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NPL Site Narrative for Nuclear Metals, Inc.

NUCLEAR METALS, INC.
Concord, Massachusetts

Federal Register Notice:  June 14, 2001 (PDF) (8 pp, 192K, About PDF)

Conditions at Proposal (July 27, 2000): The Nuclear Metals, Inc. (NMI) facility is located on a 46.4-acre parcel located at 2229 Main Street in Concord, Middlesex County, Massachusetts. The facility includes five interconnected buildings, a paved parking area, a sphagnum bog, a cooling water recharge pond, and a holding basin. The NMI facility currently operates as Starmet Corporation. The topography of the property slopes down to the north. The property is bordered to the north by Main Street, commercial and residential properties, and the Assabet River; to the east by woodland and residential properties; to the west by woodland and commercial/industrial properties; and to the south by woodland and residential properties.

In 1958, NMI began operating a manufacturing facility on previously undeveloped land. Nuclear Metals, Inc. produced depleted uranium products, primarily as penetrators for armor piercing ammunition. They also manufactured metal powders for medical applications, photocopiers, and speciality metal products, such as beryllium tubing used in the aerospace industry. From 1958 to 1985, NMI discharged wastes to an unlined holding basin. Cast depleted uranium ingots or billets were jacketed, sealed, and evacuated in copper cans, which were then heated and extruded into long rod stock. The extruded depleted uranium rod had a resulting thin layer of copper coating, which was removed in a nitric acid pickling operation. During the pickling process, "small quantities" of copper and uranium were dissolved in the nitric acid. The spent nitric acid solution was collected, neutralized with a lime slurry, and then discharged to the unlined, in-ground holding basin. Small quantities of other speciality metal products including steel jacketed beryllium, stainless steel, and titanium alloys were also pickled at various times with several different acids (nitric, hydrofluoric, and sulfuric), and discharged to the holding basin. The discharge to the holding basin ceased in 1985 when NMI began using an acid closed loop recycling process.

In addition to natural and depleted uranium (as elemental, oxide, and fluoride), NMI handled thorium and thorium oxide under license to the Nuclear Regulatory Commission (NRC); sulfuric and nitric acids for process activities; 1,1,1-trichloroethane as a solvent; trichlorofluoroethane as a degreaser; zirconium; magnesium; beryllium; acetone; hydrogen peroxide; flammable gases (propane and acetylene); and oxygen. Two 10,000-gallon underground storage tanks were used for the storage of No. 4 fuel oil. Several of the following oils were used and recycled on site: DTE light, DTE heavy, Medium DTE 25, vacuum oil (HE1SO), and No. 7d.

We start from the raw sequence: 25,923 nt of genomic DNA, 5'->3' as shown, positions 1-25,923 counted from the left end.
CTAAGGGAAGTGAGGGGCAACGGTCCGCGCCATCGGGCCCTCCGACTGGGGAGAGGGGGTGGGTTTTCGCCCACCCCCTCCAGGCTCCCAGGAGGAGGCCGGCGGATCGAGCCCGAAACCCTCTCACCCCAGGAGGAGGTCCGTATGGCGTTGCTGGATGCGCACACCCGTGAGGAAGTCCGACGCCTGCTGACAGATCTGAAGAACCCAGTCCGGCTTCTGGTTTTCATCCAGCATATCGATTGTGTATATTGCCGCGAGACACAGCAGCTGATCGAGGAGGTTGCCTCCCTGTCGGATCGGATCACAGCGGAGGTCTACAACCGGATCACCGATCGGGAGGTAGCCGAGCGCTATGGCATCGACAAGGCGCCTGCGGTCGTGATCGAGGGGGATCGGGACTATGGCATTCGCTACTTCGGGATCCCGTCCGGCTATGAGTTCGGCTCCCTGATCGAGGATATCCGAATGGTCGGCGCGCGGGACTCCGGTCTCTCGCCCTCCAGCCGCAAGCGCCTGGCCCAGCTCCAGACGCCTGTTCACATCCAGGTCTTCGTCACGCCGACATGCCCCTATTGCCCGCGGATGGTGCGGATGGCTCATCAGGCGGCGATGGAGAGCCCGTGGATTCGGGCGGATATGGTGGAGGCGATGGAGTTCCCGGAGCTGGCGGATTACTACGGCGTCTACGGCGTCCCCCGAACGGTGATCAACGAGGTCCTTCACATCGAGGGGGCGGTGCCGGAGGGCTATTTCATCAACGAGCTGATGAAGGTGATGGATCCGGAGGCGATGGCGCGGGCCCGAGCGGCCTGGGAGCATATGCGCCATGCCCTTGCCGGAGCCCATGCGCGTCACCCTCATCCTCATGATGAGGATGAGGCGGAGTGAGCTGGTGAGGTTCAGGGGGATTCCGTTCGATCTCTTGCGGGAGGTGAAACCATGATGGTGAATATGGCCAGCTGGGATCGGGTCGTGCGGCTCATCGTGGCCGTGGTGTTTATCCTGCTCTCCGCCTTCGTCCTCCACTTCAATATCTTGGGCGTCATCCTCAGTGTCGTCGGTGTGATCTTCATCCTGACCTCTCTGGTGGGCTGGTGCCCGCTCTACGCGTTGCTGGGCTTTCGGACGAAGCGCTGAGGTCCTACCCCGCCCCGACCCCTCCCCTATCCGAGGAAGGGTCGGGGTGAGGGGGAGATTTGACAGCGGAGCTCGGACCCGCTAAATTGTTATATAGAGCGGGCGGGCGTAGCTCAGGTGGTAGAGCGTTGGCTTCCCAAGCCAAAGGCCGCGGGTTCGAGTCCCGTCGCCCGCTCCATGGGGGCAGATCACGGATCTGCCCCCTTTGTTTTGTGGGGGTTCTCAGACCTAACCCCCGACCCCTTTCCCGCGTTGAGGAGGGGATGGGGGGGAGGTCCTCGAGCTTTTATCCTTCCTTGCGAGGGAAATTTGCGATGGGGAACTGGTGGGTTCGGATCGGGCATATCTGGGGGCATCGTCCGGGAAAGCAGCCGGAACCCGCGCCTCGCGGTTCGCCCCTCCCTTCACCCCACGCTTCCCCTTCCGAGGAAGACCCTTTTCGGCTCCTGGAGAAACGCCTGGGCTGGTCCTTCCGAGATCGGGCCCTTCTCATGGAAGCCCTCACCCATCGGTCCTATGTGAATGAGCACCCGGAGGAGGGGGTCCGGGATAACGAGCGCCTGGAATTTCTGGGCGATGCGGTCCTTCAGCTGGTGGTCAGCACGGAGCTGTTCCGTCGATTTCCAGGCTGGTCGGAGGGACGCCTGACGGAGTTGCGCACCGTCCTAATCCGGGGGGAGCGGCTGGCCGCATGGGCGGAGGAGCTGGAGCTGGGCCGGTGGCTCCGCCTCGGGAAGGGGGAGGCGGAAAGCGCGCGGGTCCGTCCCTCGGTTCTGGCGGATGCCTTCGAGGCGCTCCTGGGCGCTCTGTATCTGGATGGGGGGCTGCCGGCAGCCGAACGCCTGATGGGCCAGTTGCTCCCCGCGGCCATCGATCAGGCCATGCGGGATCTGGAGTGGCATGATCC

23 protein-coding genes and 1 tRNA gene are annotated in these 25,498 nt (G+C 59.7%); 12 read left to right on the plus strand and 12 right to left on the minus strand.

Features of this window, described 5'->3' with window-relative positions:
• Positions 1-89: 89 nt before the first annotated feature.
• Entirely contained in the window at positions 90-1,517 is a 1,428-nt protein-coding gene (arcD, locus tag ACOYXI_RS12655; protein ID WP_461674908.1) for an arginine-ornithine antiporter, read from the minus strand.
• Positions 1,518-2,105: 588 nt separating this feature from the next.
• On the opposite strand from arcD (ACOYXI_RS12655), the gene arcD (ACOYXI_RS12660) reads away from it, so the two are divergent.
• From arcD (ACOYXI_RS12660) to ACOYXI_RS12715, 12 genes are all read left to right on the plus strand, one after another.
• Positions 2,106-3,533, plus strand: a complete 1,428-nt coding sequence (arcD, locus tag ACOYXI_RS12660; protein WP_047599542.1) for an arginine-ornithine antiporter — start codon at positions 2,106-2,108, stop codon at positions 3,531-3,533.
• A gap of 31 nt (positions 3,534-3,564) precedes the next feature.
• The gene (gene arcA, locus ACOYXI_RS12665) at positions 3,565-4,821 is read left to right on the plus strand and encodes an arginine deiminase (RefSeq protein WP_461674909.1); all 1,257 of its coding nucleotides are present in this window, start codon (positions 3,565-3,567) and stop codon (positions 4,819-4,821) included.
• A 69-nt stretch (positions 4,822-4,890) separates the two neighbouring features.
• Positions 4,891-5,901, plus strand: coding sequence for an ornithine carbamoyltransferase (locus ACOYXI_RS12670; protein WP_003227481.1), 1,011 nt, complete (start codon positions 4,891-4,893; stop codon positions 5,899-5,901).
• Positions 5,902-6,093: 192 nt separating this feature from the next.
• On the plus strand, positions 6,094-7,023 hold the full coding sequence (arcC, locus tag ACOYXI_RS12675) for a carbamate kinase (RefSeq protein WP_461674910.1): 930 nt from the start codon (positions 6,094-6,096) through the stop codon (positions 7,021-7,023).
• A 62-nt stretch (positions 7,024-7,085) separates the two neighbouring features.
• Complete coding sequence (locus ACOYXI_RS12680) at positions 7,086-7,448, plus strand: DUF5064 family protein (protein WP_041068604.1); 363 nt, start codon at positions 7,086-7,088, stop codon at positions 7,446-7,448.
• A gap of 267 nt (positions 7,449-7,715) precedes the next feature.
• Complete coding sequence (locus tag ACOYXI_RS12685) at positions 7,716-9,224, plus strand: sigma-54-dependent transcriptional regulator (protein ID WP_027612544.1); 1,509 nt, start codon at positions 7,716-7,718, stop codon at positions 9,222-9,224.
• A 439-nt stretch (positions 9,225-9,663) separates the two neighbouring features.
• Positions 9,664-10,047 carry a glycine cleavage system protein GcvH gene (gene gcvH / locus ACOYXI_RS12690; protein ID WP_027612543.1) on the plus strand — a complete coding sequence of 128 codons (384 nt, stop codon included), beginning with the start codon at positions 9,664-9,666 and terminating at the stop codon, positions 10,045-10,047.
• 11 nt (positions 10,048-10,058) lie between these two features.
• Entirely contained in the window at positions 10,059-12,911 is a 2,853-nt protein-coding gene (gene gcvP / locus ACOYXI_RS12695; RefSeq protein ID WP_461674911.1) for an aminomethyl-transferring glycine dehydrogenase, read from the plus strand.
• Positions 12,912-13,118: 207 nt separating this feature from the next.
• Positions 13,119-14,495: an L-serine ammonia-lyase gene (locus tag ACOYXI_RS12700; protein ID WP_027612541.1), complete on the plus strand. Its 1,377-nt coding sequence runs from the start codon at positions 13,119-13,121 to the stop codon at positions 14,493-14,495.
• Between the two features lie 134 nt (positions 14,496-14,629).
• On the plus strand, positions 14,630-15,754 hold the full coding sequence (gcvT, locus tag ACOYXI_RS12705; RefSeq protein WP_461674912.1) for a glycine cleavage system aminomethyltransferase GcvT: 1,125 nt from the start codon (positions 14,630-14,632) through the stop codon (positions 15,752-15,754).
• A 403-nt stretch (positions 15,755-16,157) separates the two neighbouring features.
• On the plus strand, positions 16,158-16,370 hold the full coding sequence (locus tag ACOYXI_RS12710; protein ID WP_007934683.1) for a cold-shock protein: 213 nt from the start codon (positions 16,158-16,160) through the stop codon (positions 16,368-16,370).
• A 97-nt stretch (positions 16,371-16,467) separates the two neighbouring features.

On October 1, 1997, NMI was renamed Starmet Corporation. In March 1997, the company's license to handle source material (including depleted uranium, thorium, and thorium oxide) under the NRC was transferred to the Massachusetts Department of Public Health. In accordance with Massachusetts state license SM-0179, Starmet is allowed to use source material (including depleted uranium, thorium, and thorium oxide) to manufacture, research, develop, and distribute metallic products in a variety of forms including castings, extrusions, and metal powders. Starmet continues to conduct a variety of metallurgical tasks, including extrusions, beryllium aluminum alloy investment coatings, and depleted uranium processing. According to Starmet, one-third of Starmet's core business is producing speciality metal powder using a rotating electrode process.

The Massachusetts Department of Environmental Quality Engineering (MADEQE) collected ground water samples and detected volatile organic chemicals (VOCs) in NMI's supply well, previously used for drinking water. Analytical results indicate that the ground water beneath the property is contaminated by VOCs, metals, and radionuclides (i.e. uranium and thorium). In addition, a sphagnum bog on the property has also been sampled and shown evidence of VOCs, metals, and radionuclides.

Status (June 2001): EPA is considering various alternatives for this site.

For more information about the hazardous substances identified in this narrative summary, including general information regarding the effects of exposure to these substances on human health, please see the Agency for Toxic Substances and Disease Registry (ATSDR) ToxFAQs. ATSDR ToxFAQs can be found on the Internet at ATSDR - ToxFAQs (http://www.atsdr.cdc.gov/toxfaqs/index.asp) or by telephone at 1-888-42-ATSDR or 1-888-422-8737.

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